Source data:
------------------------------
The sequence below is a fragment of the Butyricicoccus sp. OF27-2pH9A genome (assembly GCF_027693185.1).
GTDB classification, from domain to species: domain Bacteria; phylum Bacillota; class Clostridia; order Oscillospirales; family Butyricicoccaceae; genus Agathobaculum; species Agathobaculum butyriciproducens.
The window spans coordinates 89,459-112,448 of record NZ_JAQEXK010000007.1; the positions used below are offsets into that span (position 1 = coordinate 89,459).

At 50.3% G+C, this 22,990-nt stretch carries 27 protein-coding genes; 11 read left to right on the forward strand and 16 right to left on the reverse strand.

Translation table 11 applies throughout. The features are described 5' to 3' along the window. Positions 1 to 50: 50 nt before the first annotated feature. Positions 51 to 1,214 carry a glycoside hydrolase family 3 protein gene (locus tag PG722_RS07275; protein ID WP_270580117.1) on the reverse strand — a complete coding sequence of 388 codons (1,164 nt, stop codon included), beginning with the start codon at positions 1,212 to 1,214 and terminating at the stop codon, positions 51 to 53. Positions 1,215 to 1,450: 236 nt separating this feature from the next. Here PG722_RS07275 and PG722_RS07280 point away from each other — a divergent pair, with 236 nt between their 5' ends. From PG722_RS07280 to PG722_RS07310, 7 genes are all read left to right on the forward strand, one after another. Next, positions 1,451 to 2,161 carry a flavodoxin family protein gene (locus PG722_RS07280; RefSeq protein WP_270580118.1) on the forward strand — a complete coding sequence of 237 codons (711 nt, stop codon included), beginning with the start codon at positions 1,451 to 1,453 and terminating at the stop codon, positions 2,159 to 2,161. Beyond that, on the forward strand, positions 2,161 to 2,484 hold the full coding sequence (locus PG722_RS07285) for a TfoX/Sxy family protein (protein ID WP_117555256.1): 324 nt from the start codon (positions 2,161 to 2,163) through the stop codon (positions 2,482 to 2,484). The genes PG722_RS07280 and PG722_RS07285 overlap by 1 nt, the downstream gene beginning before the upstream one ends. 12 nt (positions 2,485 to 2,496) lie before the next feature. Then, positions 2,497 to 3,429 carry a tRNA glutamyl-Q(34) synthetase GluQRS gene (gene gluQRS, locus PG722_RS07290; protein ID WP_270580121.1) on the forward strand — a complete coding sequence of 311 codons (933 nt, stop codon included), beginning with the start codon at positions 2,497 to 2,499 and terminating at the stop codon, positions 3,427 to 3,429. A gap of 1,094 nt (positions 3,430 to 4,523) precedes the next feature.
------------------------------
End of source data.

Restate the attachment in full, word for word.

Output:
The sequence below is a fragment of the Butyricicoccus sp. OF27-2pH9A genome (assembly GCF_027693185.1).
GTDB classification, from domain to species: domain Bacteria; phylum Bacillota; class Clostridia; order Oscillospirales; family Butyricicoccaceae; genus Agathobaculum; species Agathobaculum butyriciproducens.
The window spans coordinates 89,459-112,448 of record NZ_JAQEXK010000007.1; the positions used below are offsets into that span (position 1 = coordinate 89,459).

At 50.3% G+C, this 22,990-nt stretch carries 27 protein-coding genes; 11 read left to right on the forward strand and 16 right to left on the reverse strand.

Translation table 11 applies throughout. The features are described 5' to 3' along the window. Positions 1 to 50: 50 nt before the first annotated feature. Positions 51 to 1,214 carry a glycoside hydrolase family 3 protein gene (locus tag PG722_RS07275; protein ID WP_270580117.1) on the reverse strand — a complete coding sequence of 388 codons (1,164 nt, stop codon included), beginning with the start codon at positions 1,212 to 1,214 and terminating at the stop codon, positions 51 to 53. Positions 1,215 to 1,450: 236 nt separating this feature from the next. Here PG722_RS07275 and PG722_RS07280 point away from each other — a divergent pair, with 236 nt between their 5' ends. From PG722_RS07280 to PG722_RS07310, 7 genes are all read left to right on the forward strand, one after another. Next, positions 1,451 to 2,161 carry a flavodoxin family protein gene (locus PG722_RS07280; RefSeq protein WP_270580118.1) on the forward strand — a complete coding sequence of 237 codons (711 nt, stop codon included), beginning with the start codon at positions 1,451 to 1,453 and terminating at the stop codon, positions 2,159 to 2,161. Beyond that, on the forward strand, positions 2,161 to 2,484 hold the full coding sequence (locus PG722_RS07285) for a TfoX/Sxy family protein (protein ID WP_117555256.1): 324 nt from the start codon (positions 2,161 to 2,163) through the stop codon (positions 2,482 to 2,484). The genes PG722_RS07280 and PG722_RS07285 overlap by 1 nt, the downstream gene beginning before the upstream one ends. 12 nt (positions 2,485 to 2,496) lie before the next feature. Then, positions 2,497 to 3,429 carry a tRNA glutamyl-Q(34) synthetase GluQRS gene (gene gluQRS, locus PG722_RS07290; protein ID WP_270580121.1) on the forward strand — a complete coding sequence of 311 codons (933 nt, stop codon included), beginning with the start codon at positions 2,497 to 2,499 and terminating at the stop codon, positions 3,427 to 3,429. A gap of 1,094 nt (positions 3,430 to 4,523) precedes the next feature.